The 17 benchmarked aligners were selected to represent different algorithms, many of them which are indexing-based (e.g., Bowtie2, BWA), hashing based (e.g., NovoAlign) and exploiting suffix array approaches (e.g., STAR). Main elements we considered to choose aligners were the number of citations (the highest cited, well-exploited aligners. and the lowest, already fully explored ones) and the continuously updating of algorithm code. All alignments were realized using the GRCh38.p13 and the GRCm39 reference genomes, for human and mouse, respectively. The list of all chosen mappers, along with their salient features, is highlighted in Table 3. Aligner parameters used during evaluations are listed in Table 4. About real data, YARA alignment was only completed on single-end RPE cells transcriptome, probably due to computational hardware limitations. Additionally, RUM mapping on WGS and simulated data outputted errors, probably due to conflicts between algorithmic specific features and qualities of real sample data.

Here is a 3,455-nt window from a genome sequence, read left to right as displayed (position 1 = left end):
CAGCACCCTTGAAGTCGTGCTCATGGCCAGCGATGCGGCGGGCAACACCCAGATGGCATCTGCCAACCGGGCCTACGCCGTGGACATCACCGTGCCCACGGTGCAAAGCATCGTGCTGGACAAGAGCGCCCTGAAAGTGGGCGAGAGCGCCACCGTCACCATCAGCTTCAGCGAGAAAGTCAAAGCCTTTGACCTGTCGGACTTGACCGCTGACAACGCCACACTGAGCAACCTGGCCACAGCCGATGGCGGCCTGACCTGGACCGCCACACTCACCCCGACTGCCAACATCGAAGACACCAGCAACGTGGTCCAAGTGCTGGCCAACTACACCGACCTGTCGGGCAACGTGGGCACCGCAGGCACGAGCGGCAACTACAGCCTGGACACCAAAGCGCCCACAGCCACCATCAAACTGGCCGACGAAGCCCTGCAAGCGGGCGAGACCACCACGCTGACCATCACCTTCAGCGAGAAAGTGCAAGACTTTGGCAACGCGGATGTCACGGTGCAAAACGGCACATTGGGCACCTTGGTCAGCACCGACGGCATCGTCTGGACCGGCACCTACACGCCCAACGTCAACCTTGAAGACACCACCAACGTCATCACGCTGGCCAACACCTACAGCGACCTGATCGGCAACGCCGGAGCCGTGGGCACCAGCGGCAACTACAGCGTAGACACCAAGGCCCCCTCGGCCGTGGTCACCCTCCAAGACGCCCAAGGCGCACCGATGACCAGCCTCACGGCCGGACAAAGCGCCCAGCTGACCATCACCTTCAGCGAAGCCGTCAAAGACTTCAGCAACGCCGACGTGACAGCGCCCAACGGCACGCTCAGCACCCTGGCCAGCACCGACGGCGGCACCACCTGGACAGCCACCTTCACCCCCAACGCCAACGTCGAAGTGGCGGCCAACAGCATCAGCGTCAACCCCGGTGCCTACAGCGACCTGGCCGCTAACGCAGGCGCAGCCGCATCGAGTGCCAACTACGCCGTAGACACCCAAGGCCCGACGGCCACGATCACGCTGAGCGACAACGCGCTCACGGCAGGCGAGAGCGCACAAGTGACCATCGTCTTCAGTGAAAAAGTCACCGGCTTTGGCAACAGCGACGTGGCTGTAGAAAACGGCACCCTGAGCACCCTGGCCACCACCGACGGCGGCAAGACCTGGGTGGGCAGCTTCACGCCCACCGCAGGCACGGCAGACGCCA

Table 3 List of alignment tools with salient features
Table 4 Aligner parameters used in the evaluation

Benchmarking workflow design